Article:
So it would continue to be. Speaking in favor of the proposed Gun Control Act in 1968, the mayor of Chicago, Richard Daley, griped that Americans, “especially the non-white, are buying guns right and left.” “Someone,” Daley thought, “ought to do something,” lest the riots that had been sparked by the assassination of Martin Luther King Jr. turn into a minor insurrection. That year, Congress obliged, passing a set of harsh restrictions on the importation of firearms and in effect outlawing the inexpensive foreign weaponry on which most inner-city blacks had come to rely. “It is difficult to escape the conclusion,” the historian Barry Bruce-Biggs has argued, “that the ‘Saturday night special’ is emphasized because it is cheap and is being sold to a particular class of people.” The left-wing writer Robert Sherrill put it even more bluntly in his classic anti-gun tome The Saturday Night Special (1973): “The Gun Control Act of 1968 was passed not to control guns but to control blacks.” In California a year earlier, legislators had been so vexed by the sight of armed Black Panthers protesting outside the statehouse that they passed legislation outlawing all open carrying of firearms — the first such ban in state history and, at the time, perhaps the strictest ordinance in the country. Governor Ronald Reagan happily signed the bill.
Today, this history has largely been forgotten — and with it a fascinating counter-history: the tales of those who, like Ida Wells, steadfastly refused to be intimidated; the recognition that firearms played a key part in the emancipation of blacks as well as of whites; and the understanding that if rights are not backed up by force they represent nothing solid at all. In some part, this amnesia is the fault of a gun-control movement that would rather ignore its legacy. But it is also the result of a civil-rights tradition that has declined to trumpet the physical bravery of its rebellion.
As Fordham Law School’s Nicholas Johnson suggests in a new book, Negroes and the Gun: The Black Tradition of Arms, we have a tendency in the modern era to overprotect the romantic notion that the civil-rights movement achieved its great victories through entirely nonviolent means. This notion, Johnson argues, is demonstrably false. Drawing a crucial distinction between organized resistance and basic Lockean principles of self-defense, he argues that while the most prominent champions of equality tended to shy away from waging war against their persecutors — from inciting domestic insurrection, in other words — many were happy to take up arms in order to protect their lives, their families, and their property.
The distinction between insurrection and self-defense was one that Martin Luther King Jr. himself insisted be observed. While “violence as a tool of advancement, organized as in warfare, deliberately and consciously,” was likely to invite “incalculable perils,” King held, “violence exercised merely in self-defense, all societies, from the most primitive to the most cultured and civilized, accept as moral and legal.” Or, as the Mississippi farmer and civil-rights activist Hartman Turnbow put it with more élan, by opening fire on Klan members who were attacking his home, “I wasn’t being non-nonviolent, I was just protectin’ my family.” Both men were tapping into a long and proud instinct within what Johnson refers to as “the black tradition of arms.” Asked in 1850 what advice he would give to escaped blacks who feared the slave-catcher’s embrace, Frederick Douglass responded: “a good revolver, a steady hand, and a determination to shoot down any man attempting to kidnap” them.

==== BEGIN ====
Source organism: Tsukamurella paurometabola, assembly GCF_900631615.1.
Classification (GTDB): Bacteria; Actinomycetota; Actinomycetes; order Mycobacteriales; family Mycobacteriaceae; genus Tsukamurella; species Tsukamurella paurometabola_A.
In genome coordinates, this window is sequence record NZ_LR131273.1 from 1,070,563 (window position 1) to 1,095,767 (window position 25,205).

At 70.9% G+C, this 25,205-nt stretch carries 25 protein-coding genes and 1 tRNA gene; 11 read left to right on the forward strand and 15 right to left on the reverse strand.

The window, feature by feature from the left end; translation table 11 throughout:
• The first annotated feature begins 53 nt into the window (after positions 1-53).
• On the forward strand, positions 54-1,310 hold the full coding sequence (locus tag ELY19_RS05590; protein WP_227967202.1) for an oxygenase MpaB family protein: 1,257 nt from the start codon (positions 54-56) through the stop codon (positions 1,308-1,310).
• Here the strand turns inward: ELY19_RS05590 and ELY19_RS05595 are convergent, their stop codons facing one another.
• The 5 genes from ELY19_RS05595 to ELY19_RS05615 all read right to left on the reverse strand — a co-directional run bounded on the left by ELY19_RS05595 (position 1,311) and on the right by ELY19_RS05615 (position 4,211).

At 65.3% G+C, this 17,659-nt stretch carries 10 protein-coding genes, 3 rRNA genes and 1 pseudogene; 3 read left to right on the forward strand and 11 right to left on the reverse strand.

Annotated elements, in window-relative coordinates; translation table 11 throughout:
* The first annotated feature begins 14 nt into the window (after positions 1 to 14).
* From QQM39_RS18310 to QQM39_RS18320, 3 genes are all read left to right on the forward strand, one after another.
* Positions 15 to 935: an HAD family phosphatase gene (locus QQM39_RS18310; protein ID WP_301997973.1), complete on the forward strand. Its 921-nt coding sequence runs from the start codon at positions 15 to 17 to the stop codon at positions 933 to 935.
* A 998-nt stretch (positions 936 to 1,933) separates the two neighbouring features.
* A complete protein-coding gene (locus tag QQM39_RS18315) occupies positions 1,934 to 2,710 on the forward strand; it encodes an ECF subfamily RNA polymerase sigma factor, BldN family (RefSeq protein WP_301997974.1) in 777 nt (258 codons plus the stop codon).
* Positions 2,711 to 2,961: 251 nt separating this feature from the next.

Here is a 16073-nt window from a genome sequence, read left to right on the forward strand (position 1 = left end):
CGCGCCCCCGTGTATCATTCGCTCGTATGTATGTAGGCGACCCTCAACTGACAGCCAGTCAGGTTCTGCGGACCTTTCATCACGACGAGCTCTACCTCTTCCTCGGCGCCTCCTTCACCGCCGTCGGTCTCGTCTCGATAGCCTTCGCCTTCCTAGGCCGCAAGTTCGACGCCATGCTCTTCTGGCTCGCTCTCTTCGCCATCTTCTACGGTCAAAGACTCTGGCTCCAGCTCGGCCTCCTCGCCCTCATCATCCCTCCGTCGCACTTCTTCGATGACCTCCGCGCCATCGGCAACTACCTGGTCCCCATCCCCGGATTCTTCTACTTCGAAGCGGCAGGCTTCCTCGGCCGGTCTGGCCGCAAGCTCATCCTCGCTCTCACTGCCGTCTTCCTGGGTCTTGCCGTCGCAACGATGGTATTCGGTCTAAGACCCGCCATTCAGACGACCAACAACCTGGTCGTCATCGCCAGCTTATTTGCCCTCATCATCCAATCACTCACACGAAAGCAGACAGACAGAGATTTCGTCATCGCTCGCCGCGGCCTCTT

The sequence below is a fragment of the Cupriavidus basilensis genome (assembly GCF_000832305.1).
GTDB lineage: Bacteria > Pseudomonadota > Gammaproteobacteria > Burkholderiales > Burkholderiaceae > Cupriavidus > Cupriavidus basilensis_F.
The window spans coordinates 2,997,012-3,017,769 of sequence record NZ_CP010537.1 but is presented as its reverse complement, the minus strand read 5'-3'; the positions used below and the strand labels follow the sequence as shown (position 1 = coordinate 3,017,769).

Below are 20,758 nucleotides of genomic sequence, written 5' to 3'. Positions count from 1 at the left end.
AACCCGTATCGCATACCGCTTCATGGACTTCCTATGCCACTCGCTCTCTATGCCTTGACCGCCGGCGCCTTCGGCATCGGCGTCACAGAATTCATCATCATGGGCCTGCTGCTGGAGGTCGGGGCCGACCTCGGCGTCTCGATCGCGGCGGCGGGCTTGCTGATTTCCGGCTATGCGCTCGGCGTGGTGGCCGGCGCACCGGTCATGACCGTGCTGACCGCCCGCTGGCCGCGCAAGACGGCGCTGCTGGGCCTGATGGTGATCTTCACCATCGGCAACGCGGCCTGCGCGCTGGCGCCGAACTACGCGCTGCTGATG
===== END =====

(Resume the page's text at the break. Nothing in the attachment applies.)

The number of instances in which assailed blacks were required to defend themselves against captors, lynchers, and an unlovely array of people who wished them physical harm is nothing short of remarkable. In another recent work — This Nonviolent Stuff’ll Get You Killed: How Guns Made the Civil Rights Movement Possible (the first part is a reworking of another of Hartman Turnbow’s colorful phrases) — Charles E. Cobb, a Brown University professor and former field secretary of the Student Nonviolent Coordinating Committee (SNCC), laments “the gaps in the history” of civil rights. In particular, Cobb hopes to bring about an acknowledgment of “the role of guns in the movement.” Like Nicholas Johnson, he allows up front that the civil-rights movement was aspirationally “nonviolent.” Nevertheless, he told NPR in June of this year, blacks were “human beings” who were prone to “respond to terrorism the way anybody else would”; they could not be expected to remain faithful to their doctrine of nonviolence in the presence of mortal threats. “Robust and organized defensive measures were an absolute necessity for any prominent black civil rights advocate who valued his or her life,” Cobb explains early on in his book. There is no reason for posterity to turn brave men and women into pacifists.
Cobb should know. He was there. “I worked in the South,” he recalled during his interview with NPR. “I lived with families in the South. There was never a family I stayed with that didn’t have a gun. I know, from personal experience and the experiences of others, that guns kept people alive.” Martin Luther King’s home, Cobb recollected, was an “arsenal” — not an uncommon thing for blacks who felt that their lives were in danger. Fannie Lou Hamer, the driving force behind the Mississippi Freedom Summer and a remarkable orator in her own right, always “kept weapons nearby in case she needed them.” She once wrote to a friend that “the first cracker even looks like he wants to throw some dynamite on my porch won’t write his mama again.” Another woman, Cynthia Washington, responded to the murder of a fellow activist by keeping a handgun in her purse at all times. It would, Washington said, be an “unforgivable sin to willingly let someone kill my mother’s only child without a fight.” Annie Colton Reeves of Mississippi, Johnson records, was told by her father that “it’s better to have ammunition than food,” and she took him seriously: She owned two rifles, two handguns, and a shotgun, and proved more than happy to use them. “Women like Annie Colton and Fannie Lou Hamer offered no high theories about armed self-defense versus political violence,” Johnson contends. They just wished to survive.